A Decade After the Arab Spring: Special Coverage
Can a single, ordinary person forever change history? Certainly, Mohamed Bouazizi has come close.
On 17 December 2010, Bouazizi, a Tunisian street vendor born into economic hardship, set himself on fire in front of the office of Sidi Bouzid’s provincial governor. This was in protest at the unfair confiscation of his cart; technically in enforcement of the law but practically an act of unjust crackdown given how little opportunity for freedom and prosperity the corruption-riddled regime in Tunisia at the time had created for him and countless youths in the country.
He would die little more than two weeks later, on 4 January 2011.
Although Tunisia has played a peripheral role in the Arab world comprised of 22 states, compared to heavyweights such as Egypt, Iraq, Syria, and Saudi Arabia, the small North African Arab nation shared many of the ills that have plagued this region since the emergence of their post-colonial independent nation-states: Corruption, authoritarianism, foreign meddling, inequality, and an economic model that has failed to achieve sustainable, broad-based development for their people.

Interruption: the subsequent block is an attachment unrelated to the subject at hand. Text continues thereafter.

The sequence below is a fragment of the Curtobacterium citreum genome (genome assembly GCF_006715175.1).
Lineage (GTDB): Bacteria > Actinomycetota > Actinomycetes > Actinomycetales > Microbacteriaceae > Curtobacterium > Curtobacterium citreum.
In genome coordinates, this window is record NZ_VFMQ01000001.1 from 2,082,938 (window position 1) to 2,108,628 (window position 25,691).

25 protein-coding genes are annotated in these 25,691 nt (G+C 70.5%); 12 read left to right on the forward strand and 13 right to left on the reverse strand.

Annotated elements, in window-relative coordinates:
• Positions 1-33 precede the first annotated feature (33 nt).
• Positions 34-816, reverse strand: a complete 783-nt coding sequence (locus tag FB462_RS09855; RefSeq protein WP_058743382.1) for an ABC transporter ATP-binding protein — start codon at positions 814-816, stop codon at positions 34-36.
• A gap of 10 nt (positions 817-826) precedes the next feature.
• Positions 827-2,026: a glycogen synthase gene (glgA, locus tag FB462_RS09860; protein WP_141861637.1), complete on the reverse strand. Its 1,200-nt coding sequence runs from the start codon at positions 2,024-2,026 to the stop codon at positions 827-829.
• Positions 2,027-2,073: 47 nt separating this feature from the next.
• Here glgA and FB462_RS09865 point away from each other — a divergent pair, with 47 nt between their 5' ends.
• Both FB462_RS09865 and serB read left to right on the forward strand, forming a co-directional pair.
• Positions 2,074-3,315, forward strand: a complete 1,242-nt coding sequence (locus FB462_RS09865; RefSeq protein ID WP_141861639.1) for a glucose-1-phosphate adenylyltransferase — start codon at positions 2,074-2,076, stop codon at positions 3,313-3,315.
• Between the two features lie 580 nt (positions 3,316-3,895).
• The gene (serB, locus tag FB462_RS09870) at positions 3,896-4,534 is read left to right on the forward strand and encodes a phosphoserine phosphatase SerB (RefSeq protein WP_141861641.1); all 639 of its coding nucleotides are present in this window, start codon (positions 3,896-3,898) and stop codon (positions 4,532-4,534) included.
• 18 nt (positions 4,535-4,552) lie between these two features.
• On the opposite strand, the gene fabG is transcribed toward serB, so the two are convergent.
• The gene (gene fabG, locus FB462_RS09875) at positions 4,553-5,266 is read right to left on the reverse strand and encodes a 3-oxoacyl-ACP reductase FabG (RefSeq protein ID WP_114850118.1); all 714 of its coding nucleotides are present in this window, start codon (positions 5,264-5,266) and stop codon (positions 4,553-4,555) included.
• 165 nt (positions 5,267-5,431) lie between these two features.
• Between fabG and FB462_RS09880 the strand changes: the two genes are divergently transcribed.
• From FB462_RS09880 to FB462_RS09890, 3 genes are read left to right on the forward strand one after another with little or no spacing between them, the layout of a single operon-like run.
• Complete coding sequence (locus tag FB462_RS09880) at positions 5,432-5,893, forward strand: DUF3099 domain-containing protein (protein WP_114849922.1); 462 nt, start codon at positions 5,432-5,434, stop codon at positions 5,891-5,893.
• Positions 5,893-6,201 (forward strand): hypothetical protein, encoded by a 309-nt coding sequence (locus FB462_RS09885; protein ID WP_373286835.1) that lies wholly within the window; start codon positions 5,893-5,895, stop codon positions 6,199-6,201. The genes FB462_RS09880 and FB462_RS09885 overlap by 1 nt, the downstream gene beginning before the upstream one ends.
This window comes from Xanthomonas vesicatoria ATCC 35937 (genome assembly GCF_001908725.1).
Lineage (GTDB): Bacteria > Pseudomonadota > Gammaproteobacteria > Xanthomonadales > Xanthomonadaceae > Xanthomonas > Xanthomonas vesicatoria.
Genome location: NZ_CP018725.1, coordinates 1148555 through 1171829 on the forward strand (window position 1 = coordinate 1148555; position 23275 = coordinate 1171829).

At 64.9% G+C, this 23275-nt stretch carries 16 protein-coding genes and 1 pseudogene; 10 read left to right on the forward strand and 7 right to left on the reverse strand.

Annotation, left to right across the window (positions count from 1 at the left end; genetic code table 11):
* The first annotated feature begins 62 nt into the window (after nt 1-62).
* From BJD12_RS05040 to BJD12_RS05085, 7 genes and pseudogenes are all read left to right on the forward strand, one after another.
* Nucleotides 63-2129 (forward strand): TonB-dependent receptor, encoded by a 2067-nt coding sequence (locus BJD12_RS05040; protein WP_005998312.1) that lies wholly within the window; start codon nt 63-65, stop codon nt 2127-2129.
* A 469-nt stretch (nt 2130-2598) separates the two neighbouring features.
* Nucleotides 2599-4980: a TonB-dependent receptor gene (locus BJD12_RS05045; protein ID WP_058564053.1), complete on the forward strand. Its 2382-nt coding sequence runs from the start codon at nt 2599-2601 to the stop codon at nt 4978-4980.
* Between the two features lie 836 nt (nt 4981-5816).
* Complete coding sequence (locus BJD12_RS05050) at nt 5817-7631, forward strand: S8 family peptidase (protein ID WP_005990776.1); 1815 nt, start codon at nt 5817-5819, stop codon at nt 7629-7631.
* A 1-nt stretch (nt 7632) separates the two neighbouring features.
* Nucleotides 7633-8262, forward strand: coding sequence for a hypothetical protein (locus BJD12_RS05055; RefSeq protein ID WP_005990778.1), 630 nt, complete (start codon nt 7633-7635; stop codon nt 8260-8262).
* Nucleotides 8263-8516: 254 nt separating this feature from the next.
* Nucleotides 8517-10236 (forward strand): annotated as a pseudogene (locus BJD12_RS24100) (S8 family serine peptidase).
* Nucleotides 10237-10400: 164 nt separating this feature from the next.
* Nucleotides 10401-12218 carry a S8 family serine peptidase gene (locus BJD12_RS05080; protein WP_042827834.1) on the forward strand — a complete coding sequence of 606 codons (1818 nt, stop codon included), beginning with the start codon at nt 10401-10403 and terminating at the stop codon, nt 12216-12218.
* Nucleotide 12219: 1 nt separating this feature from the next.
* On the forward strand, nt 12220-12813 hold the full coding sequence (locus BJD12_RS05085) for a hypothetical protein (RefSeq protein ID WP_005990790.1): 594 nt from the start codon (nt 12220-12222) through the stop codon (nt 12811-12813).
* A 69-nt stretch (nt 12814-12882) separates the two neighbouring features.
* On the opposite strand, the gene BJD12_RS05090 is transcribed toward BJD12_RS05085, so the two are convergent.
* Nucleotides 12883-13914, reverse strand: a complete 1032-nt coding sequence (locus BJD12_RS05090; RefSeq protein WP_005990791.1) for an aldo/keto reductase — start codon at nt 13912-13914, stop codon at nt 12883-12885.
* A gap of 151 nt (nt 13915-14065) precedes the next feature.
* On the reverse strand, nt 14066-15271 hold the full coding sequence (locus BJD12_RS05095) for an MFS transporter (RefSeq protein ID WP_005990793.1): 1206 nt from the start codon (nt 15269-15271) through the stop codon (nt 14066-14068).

With every Arab citizen almost a mirror of Bouazizi and the obstacles he faced in life, his self-immolation lit the fire of the Arab Spring wave of uprisings in 2011, with the torch picked up in Tunis, then Cairo, Tripoli, Sana’a, Damascus, and Manama. Tunisia’s regime crumbled, giving way to the only real success story of that wave of the Arab Spring. The regimes of Egypt, Libya, and Yemen were toppled, but they have not been replaced by better alternatives, while the Syrian and Bahraini governments survived at great cost.
The chain reaction set off a series of revolutions, counter-revolutions, civil wars, and foreign invasions implicating the West and the East, reverberating to this day. Tens of thousands of lives were destroyed, the region has been forever altered, and echoes of the Arab Spring have returned in a second wave in 2019, toppling more regimes in Sudan and Algeria, and shaking up the ruling oligarchs of Lebanon and Iraq, with mixed-success (or failure) achieved in democratic transition.
The New Arab’s coverage has been witness to many of these stories. On the 10th anniversary of the start of the Arab Spring, we have launched a special 6-week series of retrospective articles, and others that will chart out the possible answers to one burning question: Is the Arab Spring over?
Read on below, and continue to watch this space.